|Edge|----|Core|-----|Core|---------+ |Edge|----|Core|-----|Core|---------+
+----+ +----+ +----+ | +----+ +----+ +----+ |
/ | \ / | | / | \ / | |
skipping to change at page 10, line 37 skipping to change at page 10, line 40
+----+ +----+ +----+ | +----+ +----+ +----+ |
|Edge|----|Core|-----|Core| | |Edge|----|Core|-----|Core| |
+----+ +----+ +----+ | +----+ +----+ +----+ |
| | | | | |
| +------\ +----+ | +------\ +----+
| ---|Edge| | ---|Edge|
+-----------------/ +----+ +-----------------/ +----+
Figure 6: Topology of Simulation Figure 6: Topology of Simulation
The number of links connecting one edge node to the set of core nodes For the simulations, the number of links connecting one edge node to
is randomly between 2 to 30, and the total number of links is more the set of core nodes is randomly chosen between 2 to 30, and the
than 20000. Each link has a congestion threshold. total number of links is more than 20000. Each link has a congestion
threshold, which can be arbitrarily set to (e.g.) 90% of the nominal
link capacity without affecting the simulation results.
4.3. Traffic Matrix Simulation 4.3. Traffic Matrix Simulation
The traffic matrix is generated based on the link capacity of For each topology, a traffic matrix is generated based on the link
topology. It can result in many kinds of situations, such as capacity of topology. It can result in many kinds of situations,
congestion, mild congestion and non-congestion. such as congestion, mild congestion and non-congestion.
In the CCDR simulation, the dimension of the traffic matrix is In the CCDR simulation, the dimension of the traffic matrix is
500*500. About 20% links are overloaded when the Open Shortest Path 500*500 (100 core nodes plus 400 edge nodes). About 20% of links are
First (OSPF) protocol is used in the network. overloaded when the Open Shortest Path First (OSPF) protocol is used
in the network.
4.4. CCDR End-to-End Path Optimization 4.4. CCDR End-to-End Path Optimization
The CCDR E2E path optimization is to find the best path which is the The CCDR E2E path optimization is to find the best path which is the
lowest in metric value and each link of the path is far below link's lowest in metric value and for each link of the path is far below
threshold. Based on the current state of the network, the PCE within link's congestion threshold. Based on the current state of the
CCDR framework combines the shortest path algorithm with a penalty network, the PCE within CCDR framework combines the shortest path
theory of classical optimization and graph theory. algorithm with a penalty theory of classical optimization and graph
theory.
Given a background traffic matrix, which is unscheduled, when a set Given a background traffic matrix, which is unscheduled, when a set
of new flows comes into the network, the E2E path optimization finds of new flows comes into the network, the E2E path optimization finds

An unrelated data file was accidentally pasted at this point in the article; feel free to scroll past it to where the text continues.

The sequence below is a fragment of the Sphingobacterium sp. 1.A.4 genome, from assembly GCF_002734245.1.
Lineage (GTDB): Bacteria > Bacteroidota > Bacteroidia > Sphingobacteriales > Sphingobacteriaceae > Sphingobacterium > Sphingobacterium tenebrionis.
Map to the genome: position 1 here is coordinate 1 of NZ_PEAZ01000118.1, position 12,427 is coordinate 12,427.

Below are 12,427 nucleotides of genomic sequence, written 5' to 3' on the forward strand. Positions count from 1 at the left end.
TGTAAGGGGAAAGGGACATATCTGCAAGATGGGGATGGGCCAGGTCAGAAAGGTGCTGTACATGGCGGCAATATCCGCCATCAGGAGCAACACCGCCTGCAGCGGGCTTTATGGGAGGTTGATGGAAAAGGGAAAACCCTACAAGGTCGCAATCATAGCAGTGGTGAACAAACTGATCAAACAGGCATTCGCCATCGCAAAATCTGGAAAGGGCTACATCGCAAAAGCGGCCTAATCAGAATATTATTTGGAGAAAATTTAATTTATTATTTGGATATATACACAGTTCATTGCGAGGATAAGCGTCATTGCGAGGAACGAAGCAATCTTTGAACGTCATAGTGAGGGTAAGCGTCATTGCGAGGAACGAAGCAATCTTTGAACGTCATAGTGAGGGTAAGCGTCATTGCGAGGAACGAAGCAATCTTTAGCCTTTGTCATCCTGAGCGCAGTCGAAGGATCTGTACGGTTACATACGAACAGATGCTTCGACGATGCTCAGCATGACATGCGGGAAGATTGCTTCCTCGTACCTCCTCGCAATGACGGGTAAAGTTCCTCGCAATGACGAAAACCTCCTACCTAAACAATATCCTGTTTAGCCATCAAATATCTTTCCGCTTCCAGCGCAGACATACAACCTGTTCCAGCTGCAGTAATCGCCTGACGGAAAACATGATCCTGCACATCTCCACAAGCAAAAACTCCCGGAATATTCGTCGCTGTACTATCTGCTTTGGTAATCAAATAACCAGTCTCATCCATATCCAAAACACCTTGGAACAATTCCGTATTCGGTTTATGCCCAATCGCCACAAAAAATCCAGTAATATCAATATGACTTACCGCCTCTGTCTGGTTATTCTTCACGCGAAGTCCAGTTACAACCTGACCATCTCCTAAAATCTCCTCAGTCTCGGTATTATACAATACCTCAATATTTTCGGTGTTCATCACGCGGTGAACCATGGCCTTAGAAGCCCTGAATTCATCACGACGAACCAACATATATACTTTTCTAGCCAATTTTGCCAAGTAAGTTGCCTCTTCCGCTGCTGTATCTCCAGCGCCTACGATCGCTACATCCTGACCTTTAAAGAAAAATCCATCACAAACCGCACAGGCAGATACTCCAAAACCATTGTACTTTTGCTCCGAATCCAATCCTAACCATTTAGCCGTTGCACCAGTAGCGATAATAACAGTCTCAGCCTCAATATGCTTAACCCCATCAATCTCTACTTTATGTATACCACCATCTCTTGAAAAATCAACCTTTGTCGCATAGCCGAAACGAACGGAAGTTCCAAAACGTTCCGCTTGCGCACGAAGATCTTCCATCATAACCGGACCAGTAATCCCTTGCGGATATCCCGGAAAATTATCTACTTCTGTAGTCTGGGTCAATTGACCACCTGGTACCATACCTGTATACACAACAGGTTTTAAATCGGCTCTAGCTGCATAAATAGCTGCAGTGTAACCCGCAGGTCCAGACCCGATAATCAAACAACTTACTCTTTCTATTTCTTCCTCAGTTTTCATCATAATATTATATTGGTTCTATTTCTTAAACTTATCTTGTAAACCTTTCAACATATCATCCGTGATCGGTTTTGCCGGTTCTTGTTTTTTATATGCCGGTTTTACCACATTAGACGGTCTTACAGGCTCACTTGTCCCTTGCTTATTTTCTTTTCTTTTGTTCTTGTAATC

the optimal paths for them. The selected paths bring the least the optimal paths for them. The selected paths bring the least
congestion degree to the network. congestion degree to the network.
The link Utilization Increment Degree(UID), when the new flows are The link Utilization Increment Degree(UID), when the new flows are
added into the network, is shown in Figure 7. The first graph in added into the network, is shown in Figure 7. The first graph in
Figure 7 is the UID with OSPF and the second graph is the UID with Figure 7 is the UID with OSPF and the second graph is the UID with
CCDR E2E path optimization. The average UID of the first graph is CCDR E2E path optimization. The average UID of the first graph is
more than 30%. After path optimization, the average UID is less than more than 30%. After path optimization, the average UID is less than
5%. The results show that the CCDR E2E path optimization has an eye- 5%. The results show that the CCDR E2E path optimization has an eye-
catching decrease in UID relative to the path chosen based on OSPF. catching decrease in UID relative to the path chosen based on OSPF.
While real-world results invariably differ from simulations (for
example, real-world topologies are likely to exhibit correlation in
the attachment patterns for edge nodes to the core, which are not
reflected in these results), the dramatic nature of the improvement
in UID and the choice of simulated topology to resemble real-world
conditions suggests that real-world deployments will also experience
significant improvement in UID results.
+-----------------------------------------------------------+ +-----------------------------------------------------------+
| * * * *| | * * * *|
60| * * * * * *| 60| * * * * * *|
|* * ** * * * * * ** * * * * **| |* * ** * * * * * ** * * * * **|
|* * ** * * ** *** ** * * ** * * * ** * * *** **| |* * ** * * ** *** ** * * ** * * * ** * * *** **|
|* * * ** * ** ** *** *** ** **** ** *** **** ** *** **| |* * * ** * ** ** *** *** ** **** ** *** **** ** *** **|